Are We Required to Force Former Employees to Take Their Money Out of Our Plan?

DWC | 04/23/19

QOTW - 4.23.2019 - Are We Required to Force Former Employees to Take Their Money Out of Our Plan - Plan Distributions

Facts

We just received our year end testing and it mentioned that we have several terminated participants with small balances that we are required to distribute from the plan.  I remember seeing something in one of our documents that mentioned distributions for account balances below $5,000, but I’m not entirely sure what that means or how I’m supposed to accomplish it.

Question

Are we actually required to distribute these participant accounts or is it optional? If it is required, how exactly do I determine who is supposed to receive these distributions and what is the benefit of doing this every year?

Answer

Plan sponsors can decide if and how they wish to apply the mandatory cash-out rules.  Once those decisions are made, they are reflected in the plan document.  Just like all other plan provisions, these particular provisions must be followed until the plan is formally amended to change them.

There are a number of reasons you might want to include a cash-out provision in your plan.  Many service-provider fees are based on the number of plan participants, including former participants with balances, so cashing out former employees can be an easy way to control some plan-related costs.  Second is that you are required to file Form 8955-SSA if former employees maintain their balances in the plan beyond the end of the year in which they terminate employment.  Paying out terminated participants can also help postpone the Form 5500 annual audit requirement that kicks in for plans with more than 100-120 participants.

Once you have decided to add a cash-out provision, there are several choices to make.  You can set the maximum threshold at any level up to $5,000.  Obviously, the higher the limit, the more participants you are able to force out of the plan.  Another advantage of going with the maximum is that it also allows you to ignore any part of a participant’s balance that is attributable to rollover when determining whether they are over or under the limit.  The flip-side, however, is that if you are cashing-out a vested balance that exceeds $1,000, the default is to send it to an automatic IRA that you establish on the participant’s behalf.  Many recordkeepers can assist with this, so it isn’t as daunting a challenge as it might seem.  Last, but not least, you can choose the frequency, which can range from as soon as possible following each participant’s termination of employment to once per year or anything in between based on what works best for your internal procedures.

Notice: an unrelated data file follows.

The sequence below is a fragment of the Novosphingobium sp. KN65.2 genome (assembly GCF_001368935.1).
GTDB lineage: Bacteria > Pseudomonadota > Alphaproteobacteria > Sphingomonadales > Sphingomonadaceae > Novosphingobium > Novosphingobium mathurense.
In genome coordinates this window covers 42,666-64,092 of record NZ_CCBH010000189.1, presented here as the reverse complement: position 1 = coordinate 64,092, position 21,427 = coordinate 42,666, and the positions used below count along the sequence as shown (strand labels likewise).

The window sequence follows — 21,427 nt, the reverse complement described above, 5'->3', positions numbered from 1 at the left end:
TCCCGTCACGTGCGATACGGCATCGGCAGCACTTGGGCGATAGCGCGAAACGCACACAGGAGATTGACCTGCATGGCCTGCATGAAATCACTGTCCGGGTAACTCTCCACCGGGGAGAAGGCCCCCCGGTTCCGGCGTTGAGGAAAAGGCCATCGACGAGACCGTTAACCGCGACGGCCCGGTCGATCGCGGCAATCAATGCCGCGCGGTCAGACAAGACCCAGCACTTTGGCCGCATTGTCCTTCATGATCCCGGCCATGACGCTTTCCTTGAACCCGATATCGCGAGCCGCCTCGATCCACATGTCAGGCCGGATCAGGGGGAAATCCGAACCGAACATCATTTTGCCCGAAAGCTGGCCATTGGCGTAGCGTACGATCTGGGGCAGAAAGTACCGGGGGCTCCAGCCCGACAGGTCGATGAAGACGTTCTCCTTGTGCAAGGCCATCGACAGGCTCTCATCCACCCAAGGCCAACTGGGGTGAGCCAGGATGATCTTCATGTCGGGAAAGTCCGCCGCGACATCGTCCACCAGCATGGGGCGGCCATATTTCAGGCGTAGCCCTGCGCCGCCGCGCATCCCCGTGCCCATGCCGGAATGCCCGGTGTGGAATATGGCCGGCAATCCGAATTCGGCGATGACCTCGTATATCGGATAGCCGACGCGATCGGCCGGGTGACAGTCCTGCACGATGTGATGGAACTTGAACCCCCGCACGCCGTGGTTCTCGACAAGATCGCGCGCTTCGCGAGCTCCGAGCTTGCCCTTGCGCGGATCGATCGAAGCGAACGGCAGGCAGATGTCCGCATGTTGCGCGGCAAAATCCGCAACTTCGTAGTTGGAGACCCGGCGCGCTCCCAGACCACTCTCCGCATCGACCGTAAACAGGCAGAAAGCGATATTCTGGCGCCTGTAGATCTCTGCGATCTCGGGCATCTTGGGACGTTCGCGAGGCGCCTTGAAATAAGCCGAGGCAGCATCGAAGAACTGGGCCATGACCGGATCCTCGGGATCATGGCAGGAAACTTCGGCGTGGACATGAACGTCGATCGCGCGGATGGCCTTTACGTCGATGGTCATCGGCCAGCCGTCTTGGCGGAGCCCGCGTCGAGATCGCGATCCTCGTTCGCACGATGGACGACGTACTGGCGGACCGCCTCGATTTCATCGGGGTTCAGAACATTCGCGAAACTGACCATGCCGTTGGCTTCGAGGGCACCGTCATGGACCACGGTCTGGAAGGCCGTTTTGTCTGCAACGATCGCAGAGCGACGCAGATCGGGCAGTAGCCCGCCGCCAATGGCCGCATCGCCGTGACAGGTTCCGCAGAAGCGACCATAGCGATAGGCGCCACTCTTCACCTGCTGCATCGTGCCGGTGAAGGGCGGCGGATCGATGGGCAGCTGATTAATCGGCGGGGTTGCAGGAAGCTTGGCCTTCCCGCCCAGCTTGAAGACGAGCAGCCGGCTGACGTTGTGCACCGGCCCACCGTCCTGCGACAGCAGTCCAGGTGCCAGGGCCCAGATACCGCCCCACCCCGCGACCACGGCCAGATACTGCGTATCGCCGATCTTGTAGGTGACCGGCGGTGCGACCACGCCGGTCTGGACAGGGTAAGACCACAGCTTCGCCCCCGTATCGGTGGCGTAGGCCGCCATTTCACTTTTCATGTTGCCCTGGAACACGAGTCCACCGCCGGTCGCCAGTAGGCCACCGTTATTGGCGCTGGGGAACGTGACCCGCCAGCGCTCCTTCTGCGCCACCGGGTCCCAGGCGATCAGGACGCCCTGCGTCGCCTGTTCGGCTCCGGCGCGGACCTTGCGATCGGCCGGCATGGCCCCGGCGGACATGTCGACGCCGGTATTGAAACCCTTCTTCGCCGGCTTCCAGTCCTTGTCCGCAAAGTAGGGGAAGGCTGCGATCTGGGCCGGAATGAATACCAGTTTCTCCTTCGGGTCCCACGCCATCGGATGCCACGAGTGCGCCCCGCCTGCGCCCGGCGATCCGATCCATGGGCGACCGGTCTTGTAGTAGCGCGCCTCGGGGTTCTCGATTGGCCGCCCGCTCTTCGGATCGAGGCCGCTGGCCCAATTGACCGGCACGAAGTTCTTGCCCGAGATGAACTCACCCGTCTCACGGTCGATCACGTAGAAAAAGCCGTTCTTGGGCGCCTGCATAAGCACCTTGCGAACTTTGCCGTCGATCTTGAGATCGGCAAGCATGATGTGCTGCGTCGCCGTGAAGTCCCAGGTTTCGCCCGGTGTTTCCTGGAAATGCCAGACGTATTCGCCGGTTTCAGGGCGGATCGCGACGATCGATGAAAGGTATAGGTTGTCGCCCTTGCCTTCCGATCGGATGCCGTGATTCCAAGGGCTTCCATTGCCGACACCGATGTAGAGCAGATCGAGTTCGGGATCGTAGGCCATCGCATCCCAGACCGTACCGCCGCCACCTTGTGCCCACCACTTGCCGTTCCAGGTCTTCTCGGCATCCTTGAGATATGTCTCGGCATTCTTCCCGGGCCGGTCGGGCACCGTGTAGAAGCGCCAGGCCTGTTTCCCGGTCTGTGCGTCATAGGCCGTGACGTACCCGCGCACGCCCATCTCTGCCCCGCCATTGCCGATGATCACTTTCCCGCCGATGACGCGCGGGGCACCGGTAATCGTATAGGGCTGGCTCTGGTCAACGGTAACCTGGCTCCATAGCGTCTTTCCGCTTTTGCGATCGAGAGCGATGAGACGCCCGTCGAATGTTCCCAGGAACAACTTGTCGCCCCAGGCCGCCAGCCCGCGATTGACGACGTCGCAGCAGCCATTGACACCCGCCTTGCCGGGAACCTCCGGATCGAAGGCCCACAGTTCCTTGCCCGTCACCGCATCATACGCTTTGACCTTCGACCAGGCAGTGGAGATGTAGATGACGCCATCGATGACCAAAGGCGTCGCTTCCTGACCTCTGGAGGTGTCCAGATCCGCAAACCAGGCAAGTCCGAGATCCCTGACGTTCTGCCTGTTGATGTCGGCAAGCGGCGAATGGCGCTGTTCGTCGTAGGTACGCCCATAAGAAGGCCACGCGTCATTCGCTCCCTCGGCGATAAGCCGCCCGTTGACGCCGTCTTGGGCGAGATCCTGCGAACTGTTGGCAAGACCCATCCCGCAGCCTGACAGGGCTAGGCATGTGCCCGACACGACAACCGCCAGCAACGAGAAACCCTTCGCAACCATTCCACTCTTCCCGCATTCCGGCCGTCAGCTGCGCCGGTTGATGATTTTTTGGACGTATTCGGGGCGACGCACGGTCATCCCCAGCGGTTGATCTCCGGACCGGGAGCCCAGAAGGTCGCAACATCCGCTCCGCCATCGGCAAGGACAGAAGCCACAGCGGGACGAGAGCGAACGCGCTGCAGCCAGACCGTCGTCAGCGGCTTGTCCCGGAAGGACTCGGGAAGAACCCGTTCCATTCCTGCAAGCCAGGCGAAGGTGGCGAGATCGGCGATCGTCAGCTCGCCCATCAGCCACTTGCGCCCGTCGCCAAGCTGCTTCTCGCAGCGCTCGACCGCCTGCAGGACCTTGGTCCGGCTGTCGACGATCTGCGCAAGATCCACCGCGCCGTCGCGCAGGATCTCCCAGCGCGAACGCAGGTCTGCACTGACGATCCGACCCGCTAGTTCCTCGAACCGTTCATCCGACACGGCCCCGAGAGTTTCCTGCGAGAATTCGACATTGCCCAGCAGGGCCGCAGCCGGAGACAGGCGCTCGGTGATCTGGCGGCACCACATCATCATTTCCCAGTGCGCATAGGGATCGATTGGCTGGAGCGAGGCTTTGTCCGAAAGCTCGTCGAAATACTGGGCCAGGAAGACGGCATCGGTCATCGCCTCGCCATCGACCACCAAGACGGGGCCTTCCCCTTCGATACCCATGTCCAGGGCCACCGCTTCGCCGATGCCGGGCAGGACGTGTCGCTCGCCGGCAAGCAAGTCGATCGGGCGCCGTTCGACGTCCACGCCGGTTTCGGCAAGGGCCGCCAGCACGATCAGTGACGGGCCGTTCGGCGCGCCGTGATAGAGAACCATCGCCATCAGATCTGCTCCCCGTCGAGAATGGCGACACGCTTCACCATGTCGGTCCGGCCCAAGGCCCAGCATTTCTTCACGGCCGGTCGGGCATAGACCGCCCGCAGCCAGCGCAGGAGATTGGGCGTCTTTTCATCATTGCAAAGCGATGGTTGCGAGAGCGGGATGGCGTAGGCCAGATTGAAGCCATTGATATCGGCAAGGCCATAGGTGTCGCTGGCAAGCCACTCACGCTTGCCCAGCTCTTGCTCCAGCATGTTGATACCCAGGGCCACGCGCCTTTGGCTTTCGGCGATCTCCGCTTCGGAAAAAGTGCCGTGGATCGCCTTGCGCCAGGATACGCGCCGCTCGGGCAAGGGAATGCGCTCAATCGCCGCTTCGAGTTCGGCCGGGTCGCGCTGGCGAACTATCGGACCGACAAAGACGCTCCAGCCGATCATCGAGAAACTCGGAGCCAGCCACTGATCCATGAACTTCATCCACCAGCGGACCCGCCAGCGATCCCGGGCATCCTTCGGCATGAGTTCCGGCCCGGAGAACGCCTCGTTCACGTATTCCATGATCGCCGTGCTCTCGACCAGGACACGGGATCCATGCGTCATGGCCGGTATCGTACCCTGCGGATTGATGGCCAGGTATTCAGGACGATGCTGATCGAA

We have an FAQ on our Knowledge Center that describes those options in more detail.  Once you make those elections, they are written into your plan document, and you are required to follow them.  You read that correctly – it is not an option!

Who can stay and who must go?

That’s a great question with a fairly straight forward answer.  You mentioned $5,000 in your fact pattern, so we will assume that is the cash-out limit written into your plan document.  Based on that, pretty much anyone with a vested balance below that threshold must be cashed-out.  We say “pretty much” because you might also be able to force-out those with larger vested balances as long as any portion that exceeds the $5,000 limit is attributable to amounts that person rolled into your plan from a previous plan or IRA.

Once you’ve determined the “who”, the next step is to notify the affected participants that they are subject to cash-out if they do not make an election on how they want to handle their balance within 30 days.  If they return a distribution form, electing a cash payment or a rollover, then you would process it the same way you would handle any other distribution request.

If the participant does not respond within the applicable time frame, his or her vested account balance will determine how you proceed.  If it is less than $1,000, you would issue a check from the plan to the participant, less the required 20% mandatory federal tax withholding.  If the vested balance exceeds $1,000, you must go the automatic IRA route, as described above.  Some plans default to automatic IRAs for all cash-outs (no matter how small the balance) to avoid potentially having to deal with uncashed checks.

There you have it.  Once you have identified the parameters in your plan document, mandatory distributions are relatively straight-forward.  Of course, all the moving parts can get confusing, so do not hesitate to give us a call if you are unsure how to proceed.

For additional information about plan distributions in general, please visit our Knowledge Center here.

 

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Topics: Question of the Week, DWC, Form 5500, Form 8955-SSA, IQPA Audit, Plan Distributions, Mandatory Distribution, Involuntary Distribution, Force Out, Cash Out

The views expressed in this blog are those of the authors and do not necessarily represent the views of any other person or organization. All content is provided for informational purposes only and is not intended to be tax or legal advice.